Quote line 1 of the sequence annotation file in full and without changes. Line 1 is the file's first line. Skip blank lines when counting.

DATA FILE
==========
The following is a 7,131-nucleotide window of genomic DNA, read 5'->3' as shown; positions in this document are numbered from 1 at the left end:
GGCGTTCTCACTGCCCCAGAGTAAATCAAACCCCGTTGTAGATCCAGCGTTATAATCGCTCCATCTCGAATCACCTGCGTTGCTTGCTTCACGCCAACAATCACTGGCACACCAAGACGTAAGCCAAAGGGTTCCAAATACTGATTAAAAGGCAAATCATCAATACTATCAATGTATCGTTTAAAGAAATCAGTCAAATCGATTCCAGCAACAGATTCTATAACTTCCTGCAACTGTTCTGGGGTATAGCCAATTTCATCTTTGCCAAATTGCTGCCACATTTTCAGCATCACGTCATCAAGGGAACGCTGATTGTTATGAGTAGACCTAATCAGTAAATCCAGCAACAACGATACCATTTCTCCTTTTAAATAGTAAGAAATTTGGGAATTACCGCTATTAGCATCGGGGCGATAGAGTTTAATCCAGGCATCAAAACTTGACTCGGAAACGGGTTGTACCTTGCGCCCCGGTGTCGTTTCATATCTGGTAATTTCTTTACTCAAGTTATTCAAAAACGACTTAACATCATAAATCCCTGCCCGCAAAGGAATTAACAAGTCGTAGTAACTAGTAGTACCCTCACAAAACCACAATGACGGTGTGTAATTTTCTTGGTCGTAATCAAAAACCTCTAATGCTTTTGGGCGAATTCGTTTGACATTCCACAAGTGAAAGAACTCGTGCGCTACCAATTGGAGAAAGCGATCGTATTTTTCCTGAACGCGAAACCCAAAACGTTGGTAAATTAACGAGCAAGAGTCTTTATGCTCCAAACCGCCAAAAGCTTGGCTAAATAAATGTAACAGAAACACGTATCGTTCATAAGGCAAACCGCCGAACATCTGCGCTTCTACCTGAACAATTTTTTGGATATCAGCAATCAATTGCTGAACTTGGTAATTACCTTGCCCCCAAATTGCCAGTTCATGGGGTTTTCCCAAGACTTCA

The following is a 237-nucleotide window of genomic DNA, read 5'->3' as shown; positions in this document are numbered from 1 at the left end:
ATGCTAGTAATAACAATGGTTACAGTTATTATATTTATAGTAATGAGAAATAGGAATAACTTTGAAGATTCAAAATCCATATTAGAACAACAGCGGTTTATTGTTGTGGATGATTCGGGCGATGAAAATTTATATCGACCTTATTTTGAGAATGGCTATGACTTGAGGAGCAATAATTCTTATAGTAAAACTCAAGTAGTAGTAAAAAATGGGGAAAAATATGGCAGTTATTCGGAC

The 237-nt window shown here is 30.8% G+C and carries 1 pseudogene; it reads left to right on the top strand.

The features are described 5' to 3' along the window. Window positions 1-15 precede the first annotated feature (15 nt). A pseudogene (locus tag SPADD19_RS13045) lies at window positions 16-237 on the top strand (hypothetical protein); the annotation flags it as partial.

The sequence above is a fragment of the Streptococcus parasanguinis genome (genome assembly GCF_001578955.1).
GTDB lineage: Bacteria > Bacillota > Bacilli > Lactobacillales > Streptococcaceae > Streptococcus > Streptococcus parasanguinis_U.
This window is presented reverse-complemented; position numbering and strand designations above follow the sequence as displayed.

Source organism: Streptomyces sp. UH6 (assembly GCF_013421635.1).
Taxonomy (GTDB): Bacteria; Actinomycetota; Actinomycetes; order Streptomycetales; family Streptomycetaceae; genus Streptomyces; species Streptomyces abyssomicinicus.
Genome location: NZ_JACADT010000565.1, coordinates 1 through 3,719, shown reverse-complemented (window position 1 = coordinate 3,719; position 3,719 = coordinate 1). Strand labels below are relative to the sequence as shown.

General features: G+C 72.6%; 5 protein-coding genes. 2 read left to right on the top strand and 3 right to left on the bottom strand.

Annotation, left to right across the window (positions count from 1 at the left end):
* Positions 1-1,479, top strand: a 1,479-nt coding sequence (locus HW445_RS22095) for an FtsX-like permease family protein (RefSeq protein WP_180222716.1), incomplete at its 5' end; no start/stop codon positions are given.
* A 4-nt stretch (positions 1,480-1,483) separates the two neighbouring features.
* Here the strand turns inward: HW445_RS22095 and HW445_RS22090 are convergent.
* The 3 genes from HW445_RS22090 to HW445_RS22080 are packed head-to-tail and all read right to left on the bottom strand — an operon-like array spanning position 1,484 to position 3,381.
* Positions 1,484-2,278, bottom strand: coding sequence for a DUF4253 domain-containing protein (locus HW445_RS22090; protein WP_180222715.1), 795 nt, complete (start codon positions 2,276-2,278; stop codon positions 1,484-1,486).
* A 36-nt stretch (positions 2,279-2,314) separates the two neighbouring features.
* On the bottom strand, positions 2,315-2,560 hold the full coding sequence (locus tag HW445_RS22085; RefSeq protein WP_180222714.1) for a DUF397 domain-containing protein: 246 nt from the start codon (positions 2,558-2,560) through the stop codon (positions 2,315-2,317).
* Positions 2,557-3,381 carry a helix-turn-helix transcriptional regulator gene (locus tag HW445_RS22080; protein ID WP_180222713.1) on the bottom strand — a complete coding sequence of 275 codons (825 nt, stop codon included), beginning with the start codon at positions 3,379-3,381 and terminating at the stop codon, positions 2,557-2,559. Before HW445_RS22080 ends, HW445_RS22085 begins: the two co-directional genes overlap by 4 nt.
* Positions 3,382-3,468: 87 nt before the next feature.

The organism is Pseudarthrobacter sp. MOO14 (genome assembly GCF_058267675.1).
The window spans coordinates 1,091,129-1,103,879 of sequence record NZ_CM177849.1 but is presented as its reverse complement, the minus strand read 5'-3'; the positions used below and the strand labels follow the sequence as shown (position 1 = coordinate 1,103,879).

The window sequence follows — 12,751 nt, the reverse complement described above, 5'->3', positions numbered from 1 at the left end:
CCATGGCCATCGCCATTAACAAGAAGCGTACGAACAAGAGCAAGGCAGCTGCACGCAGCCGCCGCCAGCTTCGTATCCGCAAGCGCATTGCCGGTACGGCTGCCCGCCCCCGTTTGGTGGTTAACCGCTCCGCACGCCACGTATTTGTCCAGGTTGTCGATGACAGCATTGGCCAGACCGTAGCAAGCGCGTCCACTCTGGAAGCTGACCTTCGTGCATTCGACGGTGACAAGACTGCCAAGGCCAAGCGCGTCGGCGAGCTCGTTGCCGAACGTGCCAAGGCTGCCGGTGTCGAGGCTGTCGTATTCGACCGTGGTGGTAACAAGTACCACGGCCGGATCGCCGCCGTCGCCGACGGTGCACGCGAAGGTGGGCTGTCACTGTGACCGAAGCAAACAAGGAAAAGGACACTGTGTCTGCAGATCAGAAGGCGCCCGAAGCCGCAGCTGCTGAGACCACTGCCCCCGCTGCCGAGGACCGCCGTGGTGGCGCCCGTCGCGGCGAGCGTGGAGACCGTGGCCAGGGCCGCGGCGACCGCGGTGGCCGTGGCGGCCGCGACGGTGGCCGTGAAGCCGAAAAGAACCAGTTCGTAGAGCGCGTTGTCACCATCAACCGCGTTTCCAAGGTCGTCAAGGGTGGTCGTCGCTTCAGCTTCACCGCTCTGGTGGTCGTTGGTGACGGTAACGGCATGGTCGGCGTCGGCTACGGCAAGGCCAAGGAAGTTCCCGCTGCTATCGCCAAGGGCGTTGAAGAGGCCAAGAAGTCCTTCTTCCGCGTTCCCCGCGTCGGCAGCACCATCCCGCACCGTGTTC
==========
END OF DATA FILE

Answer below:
The following is a 7,131-nucleotide window of genomic DNA, read 5'->3' as shown; positions in this document are numbered from 1 at the left end: